Press Release – PGEU Medicine Shortages Survey 2019 Results

Each year PGEU conducts a survey among its membership to map the impact of medicine shortages across Europe from the community pharmacists’ perspective. The 2019 PGEU Medicine Shortages Survey Results cover the responses from 24 European countries.

Main findings of the survey:

  1. All responding countries experienced medicine shortages in community pharmacies in the past 12 months, and the vast majority (87%) of respondents indicated that the situation got worse compared to 2018.

  2. All classes of medicines are affected by medicine shortages in community pharmacies.

  3. In the majority of responding countries (67%), over 200 medicines were listed as in short supply at the time of completing the survey.

  4. All responding countries indicated that they believe medicine shortages cause distress and inconvenience to patients. Interruption of treatments (75% of countries), increased copayments as a result of more expensive/non-reimbursed alternatives (58%) and suboptimal treatment/inferior efficacy (42%) are also perceived as negative consequences of medicine shortages on patients.

  5. Medicine shortages are believed to affect community pharmacy businesses in most countries by reduced patient trust (92% of countries), financial loss due to time invested in mitigating shortages (82%) and reduced employee satisfaction (79%).

  6. Across European countries, strong differences exist in terms of legal solutions community pharmacists can offer in case of a shortage. Generic substitution (79 % of countries), sourcing the same medicine from alternative authorised sources (such as other pharmacies) (63%), and importing the medicine from a country where it is available (46%) are the solutions which can be provided in most of the European countries.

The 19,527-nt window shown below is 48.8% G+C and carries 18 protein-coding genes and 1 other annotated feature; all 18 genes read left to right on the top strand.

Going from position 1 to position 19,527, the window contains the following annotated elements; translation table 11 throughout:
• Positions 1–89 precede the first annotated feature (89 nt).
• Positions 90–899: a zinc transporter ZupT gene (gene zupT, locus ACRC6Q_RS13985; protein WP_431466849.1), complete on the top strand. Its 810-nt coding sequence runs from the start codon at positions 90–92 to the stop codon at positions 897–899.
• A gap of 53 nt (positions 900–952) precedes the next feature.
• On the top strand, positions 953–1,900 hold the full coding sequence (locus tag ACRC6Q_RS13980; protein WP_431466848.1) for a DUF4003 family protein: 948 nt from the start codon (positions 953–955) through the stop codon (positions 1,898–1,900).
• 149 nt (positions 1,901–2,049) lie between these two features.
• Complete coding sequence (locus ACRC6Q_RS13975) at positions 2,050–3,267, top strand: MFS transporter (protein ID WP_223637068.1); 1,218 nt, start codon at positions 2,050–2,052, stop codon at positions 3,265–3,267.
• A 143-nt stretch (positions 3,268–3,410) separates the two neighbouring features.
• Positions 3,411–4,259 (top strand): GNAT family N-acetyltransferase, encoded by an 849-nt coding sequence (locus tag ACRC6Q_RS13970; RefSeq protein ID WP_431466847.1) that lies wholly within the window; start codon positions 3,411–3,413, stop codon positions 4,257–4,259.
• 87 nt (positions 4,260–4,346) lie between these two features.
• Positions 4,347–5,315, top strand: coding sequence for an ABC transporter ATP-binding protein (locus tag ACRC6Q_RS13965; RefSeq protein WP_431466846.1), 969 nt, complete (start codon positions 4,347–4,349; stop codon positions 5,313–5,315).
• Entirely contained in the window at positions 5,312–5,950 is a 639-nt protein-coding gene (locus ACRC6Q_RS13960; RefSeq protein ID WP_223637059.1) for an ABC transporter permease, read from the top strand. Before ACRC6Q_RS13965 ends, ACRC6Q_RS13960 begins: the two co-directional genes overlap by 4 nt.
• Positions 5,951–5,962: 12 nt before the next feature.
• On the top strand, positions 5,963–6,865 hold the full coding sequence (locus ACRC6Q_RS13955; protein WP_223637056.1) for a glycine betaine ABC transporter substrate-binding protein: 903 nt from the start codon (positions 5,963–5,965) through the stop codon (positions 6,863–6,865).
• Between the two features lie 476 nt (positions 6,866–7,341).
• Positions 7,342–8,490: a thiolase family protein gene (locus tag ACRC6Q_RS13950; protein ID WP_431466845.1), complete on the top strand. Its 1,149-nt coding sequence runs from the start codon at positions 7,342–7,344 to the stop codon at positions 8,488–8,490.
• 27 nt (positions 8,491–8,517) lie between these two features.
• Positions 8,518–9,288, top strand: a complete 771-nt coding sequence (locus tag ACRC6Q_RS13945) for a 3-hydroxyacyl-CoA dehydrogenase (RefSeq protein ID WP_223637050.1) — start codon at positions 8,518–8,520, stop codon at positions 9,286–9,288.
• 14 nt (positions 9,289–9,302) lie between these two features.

7. The time pharmacy staff has to spent on dealing with medicine shortages has increased from 5,6 hours per week (2018) to 6,6 hours per week on average.

  8. 25% of responding countries indicated that there is still no reporting system for shortages in place which can be used by community pharmacists in their country, despite that pharmacists often experience or foresee supply difficulties before the industry or wholesalers are aware that there is, or will be, a problem.

  9. Community pharmacists receive the needed information on shortages in most countries from wholesalers (71%), medicines agencies (67%) and pharmacy organisations (42%).

PR PGEU publishes results of Medicine Shortages Survey 2019